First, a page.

The Bronx Woodlawn Collective estimates volunteers collected between 200 and 300 garbage bags of donations in just a few hours. The Riverdale Jewish Center received about 200 bags of clothing, supplies and food within 24 hours. The Bronx Community Board 10 collected more than a dozen large garbage bags of clothes.

Anthony Avenue Garden, NYC Department of Education Bronx Borough Office, Ink Gentz ​​Tattoo Gallery, Take Back the Bronx, SAR Academy and Westchester County’s Pelham Picture House also host the collected sites.

U.S. Postal Service workers whose routes include deliveries to the Twin Parks North West for years have used a postal truck to move donations from mutual aid groups to the Masjid-Ur-Mosque. Rahmah – where people missing from the fire are members – where donations are kept.

Chocobar Cortés donated the proceeds from the sale of hot chocolate this week to the Mayor’s Fund and expects to sell 500-600 hot chocolates with prices ranging from $ 4.50- $ 7.25.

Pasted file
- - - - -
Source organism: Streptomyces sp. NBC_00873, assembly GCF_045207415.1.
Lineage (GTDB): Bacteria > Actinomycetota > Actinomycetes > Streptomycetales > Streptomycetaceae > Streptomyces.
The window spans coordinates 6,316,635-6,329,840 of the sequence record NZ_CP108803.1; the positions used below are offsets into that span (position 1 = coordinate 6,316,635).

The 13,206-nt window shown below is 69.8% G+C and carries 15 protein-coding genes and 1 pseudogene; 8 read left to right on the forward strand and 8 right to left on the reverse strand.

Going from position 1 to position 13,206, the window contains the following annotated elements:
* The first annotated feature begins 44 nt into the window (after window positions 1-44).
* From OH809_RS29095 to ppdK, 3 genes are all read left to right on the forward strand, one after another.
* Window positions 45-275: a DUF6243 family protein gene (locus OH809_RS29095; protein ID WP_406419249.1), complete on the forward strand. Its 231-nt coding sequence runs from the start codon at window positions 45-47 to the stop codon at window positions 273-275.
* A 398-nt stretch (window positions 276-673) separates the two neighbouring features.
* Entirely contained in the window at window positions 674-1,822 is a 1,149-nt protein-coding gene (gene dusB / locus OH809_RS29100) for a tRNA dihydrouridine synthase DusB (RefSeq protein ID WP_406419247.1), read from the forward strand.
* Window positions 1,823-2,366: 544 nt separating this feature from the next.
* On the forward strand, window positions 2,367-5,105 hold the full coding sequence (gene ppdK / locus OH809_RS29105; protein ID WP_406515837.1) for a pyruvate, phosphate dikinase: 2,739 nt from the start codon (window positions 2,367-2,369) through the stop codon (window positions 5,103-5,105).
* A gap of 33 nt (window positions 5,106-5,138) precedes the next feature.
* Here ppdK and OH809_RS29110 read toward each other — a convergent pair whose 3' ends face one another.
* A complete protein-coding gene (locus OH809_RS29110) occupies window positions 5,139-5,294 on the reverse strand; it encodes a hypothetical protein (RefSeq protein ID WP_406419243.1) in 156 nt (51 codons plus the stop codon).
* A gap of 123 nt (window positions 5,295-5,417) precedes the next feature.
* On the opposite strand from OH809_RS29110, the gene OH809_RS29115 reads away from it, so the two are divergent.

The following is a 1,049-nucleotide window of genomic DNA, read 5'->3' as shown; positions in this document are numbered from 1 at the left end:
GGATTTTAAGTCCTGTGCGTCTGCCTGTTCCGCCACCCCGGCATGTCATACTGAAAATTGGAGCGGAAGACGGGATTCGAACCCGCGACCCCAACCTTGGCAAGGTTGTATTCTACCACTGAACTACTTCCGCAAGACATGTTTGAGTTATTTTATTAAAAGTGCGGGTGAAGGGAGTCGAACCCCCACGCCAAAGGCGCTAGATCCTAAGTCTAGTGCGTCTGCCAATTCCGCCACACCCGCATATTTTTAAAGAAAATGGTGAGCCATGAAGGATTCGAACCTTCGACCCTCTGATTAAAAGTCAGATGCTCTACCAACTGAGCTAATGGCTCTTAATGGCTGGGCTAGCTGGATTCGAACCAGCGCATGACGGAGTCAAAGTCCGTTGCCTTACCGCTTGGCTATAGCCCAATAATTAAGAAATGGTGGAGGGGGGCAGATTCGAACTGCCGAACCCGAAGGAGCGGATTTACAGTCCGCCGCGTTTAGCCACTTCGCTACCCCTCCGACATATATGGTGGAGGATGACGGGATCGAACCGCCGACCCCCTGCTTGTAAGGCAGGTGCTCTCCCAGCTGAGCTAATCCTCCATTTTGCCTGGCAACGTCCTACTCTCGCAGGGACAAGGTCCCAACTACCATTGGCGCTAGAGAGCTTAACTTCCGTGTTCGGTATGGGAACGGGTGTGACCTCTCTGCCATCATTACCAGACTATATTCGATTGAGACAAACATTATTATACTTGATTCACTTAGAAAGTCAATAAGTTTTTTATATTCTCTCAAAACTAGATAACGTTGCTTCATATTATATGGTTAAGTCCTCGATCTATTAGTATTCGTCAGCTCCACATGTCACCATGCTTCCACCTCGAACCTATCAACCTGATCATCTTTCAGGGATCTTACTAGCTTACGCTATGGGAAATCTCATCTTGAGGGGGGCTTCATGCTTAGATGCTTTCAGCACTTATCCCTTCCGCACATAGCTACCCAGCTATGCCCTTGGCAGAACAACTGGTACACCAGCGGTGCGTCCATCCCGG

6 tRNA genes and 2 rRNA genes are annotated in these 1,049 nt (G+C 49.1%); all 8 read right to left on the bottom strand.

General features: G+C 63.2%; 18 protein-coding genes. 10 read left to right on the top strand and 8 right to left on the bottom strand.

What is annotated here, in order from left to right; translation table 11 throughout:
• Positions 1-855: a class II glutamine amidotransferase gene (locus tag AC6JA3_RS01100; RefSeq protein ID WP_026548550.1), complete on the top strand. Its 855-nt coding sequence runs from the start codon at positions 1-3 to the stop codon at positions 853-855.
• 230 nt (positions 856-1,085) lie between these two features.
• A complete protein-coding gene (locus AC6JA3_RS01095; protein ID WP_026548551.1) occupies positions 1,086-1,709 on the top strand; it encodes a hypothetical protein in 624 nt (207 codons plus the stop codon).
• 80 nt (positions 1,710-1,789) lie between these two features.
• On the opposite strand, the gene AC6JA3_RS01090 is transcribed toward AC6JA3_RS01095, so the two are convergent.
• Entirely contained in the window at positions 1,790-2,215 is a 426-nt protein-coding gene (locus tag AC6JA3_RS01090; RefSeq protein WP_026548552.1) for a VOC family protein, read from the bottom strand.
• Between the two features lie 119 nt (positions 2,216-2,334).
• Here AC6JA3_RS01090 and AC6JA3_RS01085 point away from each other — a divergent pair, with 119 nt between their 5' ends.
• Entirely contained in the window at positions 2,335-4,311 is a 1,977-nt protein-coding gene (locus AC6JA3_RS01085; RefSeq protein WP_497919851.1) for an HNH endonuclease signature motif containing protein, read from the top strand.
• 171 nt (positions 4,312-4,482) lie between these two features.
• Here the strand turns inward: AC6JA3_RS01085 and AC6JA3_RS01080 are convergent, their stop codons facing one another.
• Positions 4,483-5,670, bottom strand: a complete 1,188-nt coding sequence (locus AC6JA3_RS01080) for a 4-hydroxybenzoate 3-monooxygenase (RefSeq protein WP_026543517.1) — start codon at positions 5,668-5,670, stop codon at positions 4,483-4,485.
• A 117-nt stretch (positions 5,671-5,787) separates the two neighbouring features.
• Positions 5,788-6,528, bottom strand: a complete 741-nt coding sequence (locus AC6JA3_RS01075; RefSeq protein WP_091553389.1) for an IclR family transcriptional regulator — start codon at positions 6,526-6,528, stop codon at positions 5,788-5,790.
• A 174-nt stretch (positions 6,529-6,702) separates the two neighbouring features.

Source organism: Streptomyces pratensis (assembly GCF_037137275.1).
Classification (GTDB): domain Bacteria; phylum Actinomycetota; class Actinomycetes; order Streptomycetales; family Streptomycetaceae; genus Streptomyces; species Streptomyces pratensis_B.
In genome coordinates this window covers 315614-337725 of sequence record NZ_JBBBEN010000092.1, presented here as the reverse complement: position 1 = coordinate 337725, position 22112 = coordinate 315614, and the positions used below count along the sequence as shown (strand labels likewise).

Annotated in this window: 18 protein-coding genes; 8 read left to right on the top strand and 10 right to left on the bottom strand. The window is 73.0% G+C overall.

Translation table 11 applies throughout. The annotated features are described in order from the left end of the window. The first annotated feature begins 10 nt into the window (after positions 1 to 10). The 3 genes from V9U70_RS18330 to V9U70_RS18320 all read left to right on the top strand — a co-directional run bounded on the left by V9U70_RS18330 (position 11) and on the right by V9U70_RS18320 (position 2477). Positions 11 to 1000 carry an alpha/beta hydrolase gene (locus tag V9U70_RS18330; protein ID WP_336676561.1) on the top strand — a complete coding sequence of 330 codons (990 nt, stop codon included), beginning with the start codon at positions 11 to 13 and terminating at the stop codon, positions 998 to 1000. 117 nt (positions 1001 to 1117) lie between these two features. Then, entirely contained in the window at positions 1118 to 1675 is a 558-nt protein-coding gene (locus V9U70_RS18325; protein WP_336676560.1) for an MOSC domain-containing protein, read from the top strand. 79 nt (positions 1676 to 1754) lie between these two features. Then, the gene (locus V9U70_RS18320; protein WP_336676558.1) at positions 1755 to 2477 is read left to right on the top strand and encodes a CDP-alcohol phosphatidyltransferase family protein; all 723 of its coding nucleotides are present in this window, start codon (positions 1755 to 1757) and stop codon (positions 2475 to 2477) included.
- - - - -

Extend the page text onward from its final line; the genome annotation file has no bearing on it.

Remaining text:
Sheikh Musa Drammeh from the Muslim Media Corporation told the Bronx Times that the organizers will ensure that all funds raised by the entities reach the victims.

Yadhira González-Taylor, a lawyer from the Bronx, is to organize lawyers, law students and paralegals to help provide pro-bono legal services for families affected by the fire.

The US Rep. Ritchie Torres, Bronx Borough President Vanessa Gibson, Feliz and Sanchez teamed up to create a task force Monday to ensure fire -affected families get the support they need and begin a mission to prevent future tragedies from occurring. a policy stance, from looking at space-heater manufacturing guidelines to fines for non-self-closing doors.

“Everyone, at every level of government, is at the table for discussion,” Sanchez said.

Aliya Schneider can be reached at aschneider@schnepsmedia.com or (718) 260-4597. For more coverage, follow us on Twitter, Facebook and Instagram @bronxtimes.